What has happened to TOFC?

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  • Member since
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  • From: North Central Florida
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Posted by jdamelio on Wednesday, April 19, 2017 7:31 PM

I frequently see trailers on trains into and out of Florida on CSX and FEC.

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Posted by Sunnyland on Friday, April 21, 2017 10:56 AM

haven't seen TOFC in years and I drive past the Frisco yards where Dad worked very often.  BNSF has mostly intramodel trains coming and going out of the yards, so that's the bulk of the business now.  Sometimes there will be tankers or even a boxcar in the mix, but not much.  Frisco had their own trucking company too-FTC, don't know if any railroads have them today or not 

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Posted by mbinsewi on Friday, April 21, 2017 2:00 PM

I watch the Chesterton cam, and the Berea,OH and Fostoria, OH cams, and lots of TOFC /COFC trains.  I also see them on the BNSF on the Coal City, IL. cam. 

I don't remember that I've ever seen them on the CN, Fond du Lac to Chicago line (former WC)  I live close to.


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Posted by BaltACD on Friday, April 21, 2017 6:37 PM


Never too old to have a happy childhood!

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Posted by greyhounds on Friday, April 21, 2017 10:52 PM

Frisco had their own trucking company too-FTC, don't know if any railroads have them today or not 

Well, here's one.


That's a nice Volvo tractor all done up in CN colors.  The tri-axle container chassis indicates the photo was taken in Canada.  CNTL does have significant operations in the US as well.

Several US railroads did own trucklines.  Those that quickly come to mind are Santa Fe Trail, Rock Island Motor Freight, your Frisco Transportation Co., and a rather large PMT.  PMT was either Pacific Motor Transport or Pacific Motor Trucking, I don't remember.  It was an SP operation.  Cotton Belt also had its own trucking operations.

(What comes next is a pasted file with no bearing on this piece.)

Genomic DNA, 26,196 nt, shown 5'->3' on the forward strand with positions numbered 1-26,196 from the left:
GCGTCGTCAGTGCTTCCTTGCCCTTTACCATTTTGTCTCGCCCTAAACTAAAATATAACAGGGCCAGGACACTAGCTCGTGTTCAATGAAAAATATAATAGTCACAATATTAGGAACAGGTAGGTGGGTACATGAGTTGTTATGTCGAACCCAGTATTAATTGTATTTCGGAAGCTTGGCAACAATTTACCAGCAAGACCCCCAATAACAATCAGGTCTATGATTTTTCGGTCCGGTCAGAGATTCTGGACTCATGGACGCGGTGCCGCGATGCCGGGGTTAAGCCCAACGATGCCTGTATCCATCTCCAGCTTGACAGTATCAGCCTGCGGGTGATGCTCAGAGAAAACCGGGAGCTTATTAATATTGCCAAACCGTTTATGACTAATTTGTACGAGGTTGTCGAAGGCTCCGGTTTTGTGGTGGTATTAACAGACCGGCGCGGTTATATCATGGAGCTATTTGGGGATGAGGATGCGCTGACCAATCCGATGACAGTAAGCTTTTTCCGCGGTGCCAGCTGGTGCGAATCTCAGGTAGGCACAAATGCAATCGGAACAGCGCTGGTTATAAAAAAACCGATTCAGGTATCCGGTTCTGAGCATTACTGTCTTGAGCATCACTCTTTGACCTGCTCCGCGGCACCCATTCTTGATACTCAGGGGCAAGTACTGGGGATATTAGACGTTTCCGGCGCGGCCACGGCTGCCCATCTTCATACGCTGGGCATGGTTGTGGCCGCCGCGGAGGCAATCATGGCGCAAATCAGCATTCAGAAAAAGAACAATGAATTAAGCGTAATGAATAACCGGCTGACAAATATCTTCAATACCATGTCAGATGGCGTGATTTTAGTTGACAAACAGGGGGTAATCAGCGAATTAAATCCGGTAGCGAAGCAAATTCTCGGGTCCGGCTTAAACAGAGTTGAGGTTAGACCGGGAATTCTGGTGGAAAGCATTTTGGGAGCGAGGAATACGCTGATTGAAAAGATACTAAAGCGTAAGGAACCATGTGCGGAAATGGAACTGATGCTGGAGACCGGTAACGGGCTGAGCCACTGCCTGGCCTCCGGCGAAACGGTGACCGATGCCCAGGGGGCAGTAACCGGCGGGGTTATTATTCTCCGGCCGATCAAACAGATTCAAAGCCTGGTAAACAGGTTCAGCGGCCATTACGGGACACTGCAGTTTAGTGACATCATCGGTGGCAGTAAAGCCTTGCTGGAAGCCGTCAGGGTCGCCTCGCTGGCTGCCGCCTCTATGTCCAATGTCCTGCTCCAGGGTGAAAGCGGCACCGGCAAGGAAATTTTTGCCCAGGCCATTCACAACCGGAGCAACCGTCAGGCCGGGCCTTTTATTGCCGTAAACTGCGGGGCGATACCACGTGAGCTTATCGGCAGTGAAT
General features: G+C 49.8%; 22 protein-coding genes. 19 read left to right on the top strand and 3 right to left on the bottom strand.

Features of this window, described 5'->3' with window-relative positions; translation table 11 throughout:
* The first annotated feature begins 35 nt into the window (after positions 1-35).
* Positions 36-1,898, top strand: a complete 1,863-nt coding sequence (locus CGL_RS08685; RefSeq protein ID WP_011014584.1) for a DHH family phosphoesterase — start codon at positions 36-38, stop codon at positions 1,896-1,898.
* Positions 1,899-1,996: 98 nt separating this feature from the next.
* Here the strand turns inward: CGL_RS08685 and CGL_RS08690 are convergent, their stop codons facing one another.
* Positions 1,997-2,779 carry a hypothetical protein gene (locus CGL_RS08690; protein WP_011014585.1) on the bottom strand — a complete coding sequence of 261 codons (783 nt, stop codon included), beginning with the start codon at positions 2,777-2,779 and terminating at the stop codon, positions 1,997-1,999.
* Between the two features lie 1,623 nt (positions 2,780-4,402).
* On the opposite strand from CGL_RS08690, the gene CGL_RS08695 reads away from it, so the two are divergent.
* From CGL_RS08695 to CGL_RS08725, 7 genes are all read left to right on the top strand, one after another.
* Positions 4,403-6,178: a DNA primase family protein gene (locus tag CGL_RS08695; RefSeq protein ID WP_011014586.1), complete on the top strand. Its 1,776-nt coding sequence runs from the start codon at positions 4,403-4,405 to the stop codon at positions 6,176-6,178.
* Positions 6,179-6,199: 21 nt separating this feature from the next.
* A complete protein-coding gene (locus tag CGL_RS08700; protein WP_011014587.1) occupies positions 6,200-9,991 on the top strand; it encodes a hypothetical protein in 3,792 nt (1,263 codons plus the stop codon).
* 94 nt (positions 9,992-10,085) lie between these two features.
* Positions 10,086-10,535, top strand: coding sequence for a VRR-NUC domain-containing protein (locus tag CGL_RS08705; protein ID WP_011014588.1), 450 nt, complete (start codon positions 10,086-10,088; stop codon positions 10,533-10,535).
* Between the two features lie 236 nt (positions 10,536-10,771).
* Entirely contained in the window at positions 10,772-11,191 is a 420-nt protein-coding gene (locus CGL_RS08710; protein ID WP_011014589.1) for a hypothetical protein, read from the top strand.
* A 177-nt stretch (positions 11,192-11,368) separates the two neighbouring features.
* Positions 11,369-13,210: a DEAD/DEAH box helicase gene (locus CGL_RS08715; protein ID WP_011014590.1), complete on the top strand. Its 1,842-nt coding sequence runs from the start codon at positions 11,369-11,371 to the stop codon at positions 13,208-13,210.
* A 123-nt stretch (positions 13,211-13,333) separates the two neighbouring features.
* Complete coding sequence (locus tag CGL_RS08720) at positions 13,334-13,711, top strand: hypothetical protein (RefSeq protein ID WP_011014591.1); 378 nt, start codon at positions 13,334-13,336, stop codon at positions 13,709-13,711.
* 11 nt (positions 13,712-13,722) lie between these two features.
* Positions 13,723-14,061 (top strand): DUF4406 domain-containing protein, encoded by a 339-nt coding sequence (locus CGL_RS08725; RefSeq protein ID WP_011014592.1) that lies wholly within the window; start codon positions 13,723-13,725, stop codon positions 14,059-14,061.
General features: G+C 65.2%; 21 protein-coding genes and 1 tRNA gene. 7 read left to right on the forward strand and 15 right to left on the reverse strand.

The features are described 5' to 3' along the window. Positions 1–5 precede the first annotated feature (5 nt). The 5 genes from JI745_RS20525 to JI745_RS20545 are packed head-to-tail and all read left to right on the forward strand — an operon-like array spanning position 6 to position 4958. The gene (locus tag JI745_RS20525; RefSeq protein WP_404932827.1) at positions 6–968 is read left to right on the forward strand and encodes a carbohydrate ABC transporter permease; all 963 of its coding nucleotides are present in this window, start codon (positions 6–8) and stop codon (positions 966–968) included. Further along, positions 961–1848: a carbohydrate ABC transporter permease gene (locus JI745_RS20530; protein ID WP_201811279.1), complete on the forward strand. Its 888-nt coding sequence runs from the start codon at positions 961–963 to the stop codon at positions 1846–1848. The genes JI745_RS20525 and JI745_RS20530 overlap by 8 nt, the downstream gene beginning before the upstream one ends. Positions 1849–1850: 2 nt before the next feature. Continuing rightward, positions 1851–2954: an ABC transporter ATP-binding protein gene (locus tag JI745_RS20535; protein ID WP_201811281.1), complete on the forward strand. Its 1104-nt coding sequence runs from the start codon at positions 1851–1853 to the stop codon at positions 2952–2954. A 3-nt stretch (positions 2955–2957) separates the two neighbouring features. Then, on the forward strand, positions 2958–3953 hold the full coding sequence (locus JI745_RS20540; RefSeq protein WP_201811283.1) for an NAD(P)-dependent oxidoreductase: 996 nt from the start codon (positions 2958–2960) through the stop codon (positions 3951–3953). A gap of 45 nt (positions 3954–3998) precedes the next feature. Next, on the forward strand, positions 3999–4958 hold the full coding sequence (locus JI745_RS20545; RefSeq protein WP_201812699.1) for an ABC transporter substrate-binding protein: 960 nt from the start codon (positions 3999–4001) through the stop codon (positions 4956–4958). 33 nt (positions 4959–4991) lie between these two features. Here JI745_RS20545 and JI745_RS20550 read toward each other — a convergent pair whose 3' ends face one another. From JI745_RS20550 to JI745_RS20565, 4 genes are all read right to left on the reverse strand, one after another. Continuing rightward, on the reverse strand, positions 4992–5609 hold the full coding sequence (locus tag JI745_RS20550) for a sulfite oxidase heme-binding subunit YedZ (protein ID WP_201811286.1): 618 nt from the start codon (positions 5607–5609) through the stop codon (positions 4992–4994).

When motor freight was first Federally regulated in 1935 the existing trucking operations were literally frozen in place.  So if a railroad had a motor carrier up and running it got to keep what it had.  It couldn't expand, but it could stay in place.  (Economic regulation of transport was, from start to finish, a fool's errand.)  The restrictions placed on rail-truck integration greatly harmed our economy and our people.  Freezing economic development in place, as was done, and then subjecting it to a lot of dang fool rules is going to hurt.  And it did hurt.  Badly.

Today, there is no necessity for a railroad to have a seperate trucking entity.  They can just hire a trucker, owner operator or otherwise, to do the work.  No government by your leave is required.

CN has chosen to operate through CNTL.  BNSF and NS have chosen to partner with truckers such as JB Hunt to do the same thing in a different way.  It's basically six of one and a half dozen of the other.  It's the same thing done differently with basically the same result.

CN, operating mainly in Canada at the time, was mostly never subject to the inane US rules prohibiting rail-truck integration.  They've got a long, successful history doing trucking and they've extended their success with their expansions in to the US.